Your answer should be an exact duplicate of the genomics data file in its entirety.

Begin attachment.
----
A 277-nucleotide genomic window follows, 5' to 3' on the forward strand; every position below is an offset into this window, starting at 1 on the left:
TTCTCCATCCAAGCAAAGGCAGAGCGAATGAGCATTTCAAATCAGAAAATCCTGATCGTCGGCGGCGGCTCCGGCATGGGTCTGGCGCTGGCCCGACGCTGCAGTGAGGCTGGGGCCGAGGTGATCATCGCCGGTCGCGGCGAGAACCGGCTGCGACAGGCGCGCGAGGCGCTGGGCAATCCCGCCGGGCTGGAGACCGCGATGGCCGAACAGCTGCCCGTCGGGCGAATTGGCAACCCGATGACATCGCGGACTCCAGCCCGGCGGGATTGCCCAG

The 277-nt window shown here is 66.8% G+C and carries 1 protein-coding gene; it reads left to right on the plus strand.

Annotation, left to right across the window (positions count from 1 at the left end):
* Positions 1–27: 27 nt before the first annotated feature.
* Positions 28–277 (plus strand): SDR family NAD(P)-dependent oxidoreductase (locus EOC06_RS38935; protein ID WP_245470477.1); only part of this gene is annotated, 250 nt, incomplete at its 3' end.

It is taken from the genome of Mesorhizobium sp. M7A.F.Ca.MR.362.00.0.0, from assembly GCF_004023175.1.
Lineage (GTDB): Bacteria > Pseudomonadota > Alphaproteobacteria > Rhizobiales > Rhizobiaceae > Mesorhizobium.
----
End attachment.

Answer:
A 277-nucleotide genomic window follows, 5' to 3' on the forward strand; every position below is an offset into this window, starting at 1 on the left:
TTCTCCATCCAAGCAAAGGCAGAGCGAATGAGCATTTCAAATCAGAAAATCCTGATCGTCGGCGGCGGCTCCGGCATGGGTCTGGCGCTGGCCCGACGCTGCAGTGAGGCTGGGGCCGAGGTGATCATCGCCGGTCGCGGCGAGAACCGGCTGCGACAGGCGCGCGAGGCGCTGGGCAATCCCGCCGGGCTGGAGACCGCGATGGCCGAACAGCTGCCCGTCGGGCGAATTGGCAACCCGATGACATCGCGGACTCCAGCCCGGCGGGATTGCCCAG

The 277-nt window shown here is 66.8% G+C and carries 1 protein-coding gene; it reads left to right on the plus strand.

Annotation, left to right across the window (positions count from 1 at the left end):
* Positions 1–27: 27 nt before the first annotated feature.
* Positions 28–277 (plus strand): SDR family NAD(P)-dependent oxidoreductase (locus EOC06_RS38935; protein ID WP_245470477.1); only part of this gene is annotated, 250 nt, incomplete at its 3' end.

It is taken from the genome of Mesorhizobium sp. M7A.F.Ca.MR.362.00.0.0, from assembly GCF_004023175.1.
Lineage (GTDB): Bacteria > Pseudomonadota > Alphaproteobacteria > Rhizobiales > Rhizobiaceae > Mesorhizobium.